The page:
Good Beer Hunting

Guinness’ Arrival in Maryland Sparks Three-Way Beer Fight

Diageo’s plan to build a Guinness brewery in Maryland has set off a three-way bar brawl between the multinational liquor giant, the state’s craft breweries, and its alcohol retailers, all over one simple question: How much beer should the state allow breweries to sell for on-site consumption?

At the heart of the conflict, Diageo—which announced it would build a destination brewery in Baltimore County early this month—is seeking a carve-out that would essentially help only itself. Breweries, meanwhile, are fighting for a statewide overhaul to lift the industry at large. And retailers, having lost ground with legislators in recent years, are striving to preserve the status quo.

And now, the Baltimore Sun reports, lawmakers find themselves in the un-enviable position of playing referee as they consider a trio of competing bills propped up by all three sides.

First, the hard numbers:

* Maryland breweries are currently only permitted to sell 500 barrels of beer annually to be enjoyed on-premise.

* Diageo’s bill would require Baltimore County to create a new permit enabling it to sell 5,000 barrels per year (since the bill only applies to breweries located within the one county, it’s effectively a Guinness exemption bill).

* A second bill would enable breweries to sell up to 4,000 barrels annually for on-site consumption. The lifted cap would apply to every brewery in the state, which the Brewers Association of Maryland is in favor of.

* The Maryland State Licensed Beverage Association (MSLBA), meanwhile, seeks to “limit the ability of breweries to sell directly to consumers,” per the Sun. The MSLBA was not available as of press time to confirm which specific bill they’re in support of, but SB 801 reaffirms the 500-barrel cap already in place.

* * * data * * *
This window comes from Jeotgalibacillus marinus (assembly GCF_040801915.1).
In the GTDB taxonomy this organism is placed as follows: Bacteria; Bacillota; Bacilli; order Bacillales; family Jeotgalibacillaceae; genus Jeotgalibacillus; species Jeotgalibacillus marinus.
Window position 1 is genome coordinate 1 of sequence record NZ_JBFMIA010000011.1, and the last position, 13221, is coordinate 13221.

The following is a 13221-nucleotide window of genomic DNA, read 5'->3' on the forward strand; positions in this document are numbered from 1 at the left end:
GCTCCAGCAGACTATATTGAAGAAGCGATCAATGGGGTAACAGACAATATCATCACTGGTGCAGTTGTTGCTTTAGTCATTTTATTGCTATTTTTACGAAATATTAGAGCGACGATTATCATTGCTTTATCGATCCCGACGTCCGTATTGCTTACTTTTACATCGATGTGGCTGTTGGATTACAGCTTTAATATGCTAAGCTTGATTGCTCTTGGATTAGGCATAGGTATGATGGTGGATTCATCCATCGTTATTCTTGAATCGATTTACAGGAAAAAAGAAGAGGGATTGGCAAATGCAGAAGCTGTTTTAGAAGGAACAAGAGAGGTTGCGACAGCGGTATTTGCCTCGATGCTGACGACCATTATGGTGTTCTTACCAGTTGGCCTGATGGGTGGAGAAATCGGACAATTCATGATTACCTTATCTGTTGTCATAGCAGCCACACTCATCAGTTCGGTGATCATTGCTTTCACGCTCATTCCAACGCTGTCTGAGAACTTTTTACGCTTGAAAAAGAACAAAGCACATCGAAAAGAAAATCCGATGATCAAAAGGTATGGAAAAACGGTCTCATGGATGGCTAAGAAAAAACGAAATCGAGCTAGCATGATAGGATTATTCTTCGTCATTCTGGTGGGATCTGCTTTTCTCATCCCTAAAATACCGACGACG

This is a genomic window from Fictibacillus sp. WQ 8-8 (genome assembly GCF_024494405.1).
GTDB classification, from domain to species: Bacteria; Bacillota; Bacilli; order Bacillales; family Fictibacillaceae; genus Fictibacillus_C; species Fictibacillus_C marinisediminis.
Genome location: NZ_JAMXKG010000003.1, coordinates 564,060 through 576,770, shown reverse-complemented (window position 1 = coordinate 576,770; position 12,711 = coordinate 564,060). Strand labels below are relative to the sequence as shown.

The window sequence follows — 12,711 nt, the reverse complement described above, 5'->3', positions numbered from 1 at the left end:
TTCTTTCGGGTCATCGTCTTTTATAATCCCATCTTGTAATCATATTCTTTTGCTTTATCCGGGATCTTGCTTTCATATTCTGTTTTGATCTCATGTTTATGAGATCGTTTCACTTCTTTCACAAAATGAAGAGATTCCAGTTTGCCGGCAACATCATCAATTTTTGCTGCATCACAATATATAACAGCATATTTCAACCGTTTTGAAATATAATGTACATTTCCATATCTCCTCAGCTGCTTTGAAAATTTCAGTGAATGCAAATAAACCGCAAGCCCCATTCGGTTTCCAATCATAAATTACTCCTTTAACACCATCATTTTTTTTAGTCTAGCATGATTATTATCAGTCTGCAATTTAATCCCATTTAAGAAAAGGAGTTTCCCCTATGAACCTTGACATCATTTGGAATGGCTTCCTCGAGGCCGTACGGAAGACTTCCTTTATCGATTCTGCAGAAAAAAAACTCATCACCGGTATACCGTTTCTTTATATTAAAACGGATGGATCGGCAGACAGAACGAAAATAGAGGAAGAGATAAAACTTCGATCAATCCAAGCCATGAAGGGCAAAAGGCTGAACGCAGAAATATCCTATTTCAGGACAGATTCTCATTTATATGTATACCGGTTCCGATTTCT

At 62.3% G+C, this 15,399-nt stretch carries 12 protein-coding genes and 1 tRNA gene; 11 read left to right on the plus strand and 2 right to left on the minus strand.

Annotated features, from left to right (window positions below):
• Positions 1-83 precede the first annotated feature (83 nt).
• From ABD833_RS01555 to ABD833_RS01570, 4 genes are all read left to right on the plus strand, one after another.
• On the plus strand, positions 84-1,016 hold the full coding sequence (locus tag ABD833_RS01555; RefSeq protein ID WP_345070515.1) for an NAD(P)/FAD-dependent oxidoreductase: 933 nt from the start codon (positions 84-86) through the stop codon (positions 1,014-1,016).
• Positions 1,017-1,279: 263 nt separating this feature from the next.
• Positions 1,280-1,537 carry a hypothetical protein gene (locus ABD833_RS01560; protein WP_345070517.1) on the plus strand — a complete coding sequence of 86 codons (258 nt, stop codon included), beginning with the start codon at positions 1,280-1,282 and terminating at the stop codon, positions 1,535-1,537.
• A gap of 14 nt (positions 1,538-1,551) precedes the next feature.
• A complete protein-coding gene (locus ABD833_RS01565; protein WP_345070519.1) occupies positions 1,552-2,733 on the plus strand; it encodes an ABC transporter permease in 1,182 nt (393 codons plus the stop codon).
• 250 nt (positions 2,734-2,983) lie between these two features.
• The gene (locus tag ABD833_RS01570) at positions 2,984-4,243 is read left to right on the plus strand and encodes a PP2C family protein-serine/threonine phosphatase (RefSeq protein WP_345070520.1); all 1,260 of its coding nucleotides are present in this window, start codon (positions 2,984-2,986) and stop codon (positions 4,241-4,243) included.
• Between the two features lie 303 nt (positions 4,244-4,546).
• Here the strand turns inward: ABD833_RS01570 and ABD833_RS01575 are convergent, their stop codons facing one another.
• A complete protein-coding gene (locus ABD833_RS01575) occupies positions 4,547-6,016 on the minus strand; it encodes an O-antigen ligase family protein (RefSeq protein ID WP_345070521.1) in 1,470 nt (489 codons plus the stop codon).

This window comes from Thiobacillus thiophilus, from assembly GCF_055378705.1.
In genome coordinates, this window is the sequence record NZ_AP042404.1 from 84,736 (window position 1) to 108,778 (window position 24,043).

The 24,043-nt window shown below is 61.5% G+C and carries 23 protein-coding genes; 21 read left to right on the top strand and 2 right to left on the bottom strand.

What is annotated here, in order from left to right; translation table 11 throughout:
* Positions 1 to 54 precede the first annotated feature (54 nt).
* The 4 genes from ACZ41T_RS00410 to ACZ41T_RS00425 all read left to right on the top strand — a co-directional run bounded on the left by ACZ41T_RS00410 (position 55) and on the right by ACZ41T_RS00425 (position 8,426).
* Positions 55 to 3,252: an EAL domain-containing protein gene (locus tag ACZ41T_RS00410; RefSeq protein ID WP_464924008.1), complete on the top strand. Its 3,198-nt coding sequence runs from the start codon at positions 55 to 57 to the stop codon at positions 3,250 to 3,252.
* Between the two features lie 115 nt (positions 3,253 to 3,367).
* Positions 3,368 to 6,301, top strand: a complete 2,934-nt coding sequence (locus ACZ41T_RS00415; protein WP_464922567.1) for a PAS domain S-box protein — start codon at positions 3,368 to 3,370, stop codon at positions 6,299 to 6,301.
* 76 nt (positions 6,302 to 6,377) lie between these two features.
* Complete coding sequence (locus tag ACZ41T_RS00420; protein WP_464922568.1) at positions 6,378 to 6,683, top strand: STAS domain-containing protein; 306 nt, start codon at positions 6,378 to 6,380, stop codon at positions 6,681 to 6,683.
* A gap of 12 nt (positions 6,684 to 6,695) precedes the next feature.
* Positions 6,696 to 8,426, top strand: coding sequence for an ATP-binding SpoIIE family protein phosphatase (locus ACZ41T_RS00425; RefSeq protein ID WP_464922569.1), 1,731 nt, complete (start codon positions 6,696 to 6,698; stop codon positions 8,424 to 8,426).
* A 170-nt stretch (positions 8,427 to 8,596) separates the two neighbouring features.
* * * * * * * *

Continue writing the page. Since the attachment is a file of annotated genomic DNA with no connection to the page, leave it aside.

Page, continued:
To Diageo’s credit, the company has said it doesn’t oppose the bill that would cover every brewery in the state, and isn't hellbent on helping just the new Guinness operation. Dwayne Kratt, senior director of state government affairs with Diageo, told the Baltimore Sun that it’s “very crucial” that one of the two bills passes. Rather, the company took a more myopic view with its own bill, he said, because a statewide effort comes with a smaller chance of passing. As such, the company is hoping its promise to invest $50 million and create 70 new jobs will endear it to lawmakers enough for some special treatment.

Of course, that’s a nonstarter for other industry stakeholders. “I am completely opposed to legislation that favors any one of the 70 [Maryland breweries],” Flying Dog chief Jim Caruso told the Sun. Added Hugh Sisson, founder of Heavy Seas, who welcomes Diageo: “[W]e don’t want to pass another carve-out bill and have a large, international conglomerate have privileges that home-grown businesses don’t have.”

On the other side, retailers are filling the role of wholesale antagonist to both efforts a carve-out and a broader effort to lift the cap.

In a letter to members previewing the 2017 General Assembly, MSLBA lobbyist and legal counsel Steve Wise warned that, with the arrival of Diageo, such attempts to lift the cap “don’t just blur the lines between the 3-tiers, they eviscerate it.”

“The brewers pressed for more barrels in 2016,” Wise wrote, referring to last year’s ultimately unsuccessful push for change. “Expect a similar effort in 2017, but this time with the added dimension that Diageo has announced plans to refurbish its brewery in Relay…We now have an international manufacturer wanting a retail presence. This is a tied house, plain and simple.”

From the outside, it seems the Diageo bill—which is opposed by both brewers and retailers—would be most caustic to how Maryland’s lawmakers are perceived by the stakeholders involved. That said, no matter what happens, they’re likely to wind up on someone's shit list. And if Guinness wins out over the interests of the breweries that put the state on the map, expect the battle to intensify tenfold in the coming years.

—Dave Eisenberg

Guinness enters Maryland lawmakers’ beer debate [Baltimore Sun]